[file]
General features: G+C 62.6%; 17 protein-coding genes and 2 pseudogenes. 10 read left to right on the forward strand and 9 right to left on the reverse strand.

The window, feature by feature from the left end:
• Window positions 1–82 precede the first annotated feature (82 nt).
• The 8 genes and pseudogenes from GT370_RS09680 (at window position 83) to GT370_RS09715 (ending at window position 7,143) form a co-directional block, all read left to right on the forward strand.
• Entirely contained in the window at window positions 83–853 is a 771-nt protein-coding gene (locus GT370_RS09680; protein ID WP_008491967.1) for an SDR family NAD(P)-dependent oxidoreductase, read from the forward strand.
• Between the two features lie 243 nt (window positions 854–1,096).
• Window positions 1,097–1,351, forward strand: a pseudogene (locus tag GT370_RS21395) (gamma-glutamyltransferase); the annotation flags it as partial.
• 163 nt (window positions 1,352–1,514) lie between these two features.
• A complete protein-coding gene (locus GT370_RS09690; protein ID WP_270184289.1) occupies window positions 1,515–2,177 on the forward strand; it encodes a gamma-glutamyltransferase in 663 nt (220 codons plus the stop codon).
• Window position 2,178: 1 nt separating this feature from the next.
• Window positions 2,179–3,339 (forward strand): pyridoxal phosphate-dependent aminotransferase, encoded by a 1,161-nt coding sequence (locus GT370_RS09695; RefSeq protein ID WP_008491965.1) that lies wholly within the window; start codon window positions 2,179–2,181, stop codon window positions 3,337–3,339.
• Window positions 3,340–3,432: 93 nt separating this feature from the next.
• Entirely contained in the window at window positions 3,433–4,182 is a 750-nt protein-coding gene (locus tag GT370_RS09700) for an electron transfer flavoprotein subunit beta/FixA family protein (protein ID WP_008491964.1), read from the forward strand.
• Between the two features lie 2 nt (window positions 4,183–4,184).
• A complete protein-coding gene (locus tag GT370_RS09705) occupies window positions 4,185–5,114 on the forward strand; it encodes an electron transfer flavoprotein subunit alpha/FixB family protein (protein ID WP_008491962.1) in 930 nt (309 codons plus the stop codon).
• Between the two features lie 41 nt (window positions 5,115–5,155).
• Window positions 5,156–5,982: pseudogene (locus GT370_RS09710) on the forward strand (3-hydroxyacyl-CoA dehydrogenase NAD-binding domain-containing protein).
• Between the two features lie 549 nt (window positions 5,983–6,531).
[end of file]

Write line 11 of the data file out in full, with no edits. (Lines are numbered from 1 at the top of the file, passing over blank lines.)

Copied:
• Window positions 2,179–3,339 (forward strand): pyridoxal phosphate-dependent aminotransferase, encoded by a 1,161-nt coding sequence (locus GT370_RS09695; RefSeq protein ID WP_008491965.1) that lies wholly within the window; start codon window positions 2,179–2,181, stop codon window positions 3,337–3,339.